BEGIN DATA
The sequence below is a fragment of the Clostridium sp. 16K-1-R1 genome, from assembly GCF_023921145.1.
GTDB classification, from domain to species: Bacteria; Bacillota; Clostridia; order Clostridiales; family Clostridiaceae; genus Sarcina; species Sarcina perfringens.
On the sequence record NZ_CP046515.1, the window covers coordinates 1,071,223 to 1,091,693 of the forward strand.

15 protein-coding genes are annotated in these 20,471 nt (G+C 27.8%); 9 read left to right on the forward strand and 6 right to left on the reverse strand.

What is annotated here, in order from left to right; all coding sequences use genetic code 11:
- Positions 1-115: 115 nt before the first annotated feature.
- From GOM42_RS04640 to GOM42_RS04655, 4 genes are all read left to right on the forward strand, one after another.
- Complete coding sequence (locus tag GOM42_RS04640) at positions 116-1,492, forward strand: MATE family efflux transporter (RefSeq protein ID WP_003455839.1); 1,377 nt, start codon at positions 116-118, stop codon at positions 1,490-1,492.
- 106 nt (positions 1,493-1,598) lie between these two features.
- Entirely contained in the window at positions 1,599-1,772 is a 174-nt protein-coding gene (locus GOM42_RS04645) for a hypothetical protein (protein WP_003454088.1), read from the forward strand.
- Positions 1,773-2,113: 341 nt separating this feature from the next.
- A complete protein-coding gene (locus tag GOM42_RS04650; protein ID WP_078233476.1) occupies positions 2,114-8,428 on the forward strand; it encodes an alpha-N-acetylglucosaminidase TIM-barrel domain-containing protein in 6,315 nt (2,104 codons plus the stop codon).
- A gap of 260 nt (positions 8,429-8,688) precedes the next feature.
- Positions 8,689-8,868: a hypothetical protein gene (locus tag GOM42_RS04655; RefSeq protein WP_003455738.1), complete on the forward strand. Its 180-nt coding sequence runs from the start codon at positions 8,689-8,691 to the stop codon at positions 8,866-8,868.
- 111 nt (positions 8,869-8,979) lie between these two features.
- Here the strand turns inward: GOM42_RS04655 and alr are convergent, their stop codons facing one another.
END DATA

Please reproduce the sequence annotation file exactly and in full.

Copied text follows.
The sequence below is a fragment of the Clostridium sp. 16K-1-R1 genome, from assembly GCF_023921145.1.
GTDB classification, from domain to species: Bacteria; Bacillota; Clostridia; order Clostridiales; family Clostridiaceae; genus Sarcina; species Sarcina perfringens.
On the sequence record NZ_CP046515.1, the window covers coordinates 1,071,223 to 1,091,693 of the forward strand.

15 protein-coding genes are annotated in these 20,471 nt (G+C 27.8%); 9 read left to right on the forward strand and 6 right to left on the reverse strand.

What is annotated here, in order from left to right; all coding sequences use genetic code 11:
- Positions 1-115: 115 nt before the first annotated feature.
- From GOM42_RS04640 to GOM42_RS04655, 4 genes are all read left to right on the forward strand, one after another.
- Complete coding sequence (locus tag GOM42_RS04640) at positions 116-1,492, forward strand: MATE family efflux transporter (RefSeq protein ID WP_003455839.1); 1,377 nt, start codon at positions 116-118, stop codon at positions 1,490-1,492.
- 106 nt (positions 1,493-1,598) lie between these two features.
- Entirely contained in the window at positions 1,599-1,772 is a 174-nt protein-coding gene (locus GOM42_RS04645) for a hypothetical protein (protein WP_003454088.1), read from the forward strand.
- Positions 1,773-2,113: 341 nt separating this feature from the next.
- A complete protein-coding gene (locus tag GOM42_RS04650; protein ID WP_078233476.1) occupies positions 2,114-8,428 on the forward strand; it encodes an alpha-N-acetylglucosaminidase TIM-barrel domain-containing protein in 6,315 nt (2,104 codons plus the stop codon).
- A gap of 260 nt (positions 8,429-8,688) precedes the next feature.
- Positions 8,689-8,868: a hypothetical protein gene (locus tag GOM42_RS04655; RefSeq protein WP_003455738.1), complete on the forward strand. Its 180-nt coding sequence runs from the start codon at positions 8,689-8,691 to the stop codon at positions 8,866-8,868.
- 111 nt (positions 8,869-8,979) lie between these two features.
- Here the strand turns inward: GOM42_RS04655 and alr are convergent, their stop codons facing one another.